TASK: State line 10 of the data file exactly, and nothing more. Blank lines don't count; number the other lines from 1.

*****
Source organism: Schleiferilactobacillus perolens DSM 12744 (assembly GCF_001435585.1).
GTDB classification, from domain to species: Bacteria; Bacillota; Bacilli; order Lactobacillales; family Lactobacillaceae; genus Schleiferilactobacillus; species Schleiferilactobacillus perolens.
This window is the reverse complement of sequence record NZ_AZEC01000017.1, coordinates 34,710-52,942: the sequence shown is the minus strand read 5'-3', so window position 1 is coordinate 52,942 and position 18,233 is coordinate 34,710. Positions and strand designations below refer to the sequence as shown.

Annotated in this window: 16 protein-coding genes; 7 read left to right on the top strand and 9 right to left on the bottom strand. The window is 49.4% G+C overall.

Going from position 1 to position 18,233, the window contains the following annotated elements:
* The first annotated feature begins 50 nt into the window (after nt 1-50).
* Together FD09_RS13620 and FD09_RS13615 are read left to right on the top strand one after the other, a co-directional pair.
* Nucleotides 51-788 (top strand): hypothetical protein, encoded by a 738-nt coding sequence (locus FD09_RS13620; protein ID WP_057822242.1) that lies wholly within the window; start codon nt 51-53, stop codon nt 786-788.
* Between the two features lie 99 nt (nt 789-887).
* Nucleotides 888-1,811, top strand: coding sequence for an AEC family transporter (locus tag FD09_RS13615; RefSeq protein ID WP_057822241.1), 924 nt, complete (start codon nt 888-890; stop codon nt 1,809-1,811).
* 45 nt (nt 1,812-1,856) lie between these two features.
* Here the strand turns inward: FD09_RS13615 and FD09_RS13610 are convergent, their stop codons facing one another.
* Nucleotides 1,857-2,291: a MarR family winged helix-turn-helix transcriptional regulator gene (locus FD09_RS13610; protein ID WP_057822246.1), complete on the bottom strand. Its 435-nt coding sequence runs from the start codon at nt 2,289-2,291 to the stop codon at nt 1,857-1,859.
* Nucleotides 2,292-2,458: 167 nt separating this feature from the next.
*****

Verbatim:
* Nucleotides 888-1,811, top strand: coding sequence for an AEC family transporter (locus tag FD09_RS13615; RefSeq protein ID WP_057822241.1), 924 nt, complete (start codon nt 888-890; stop codon nt 1,809-1,811).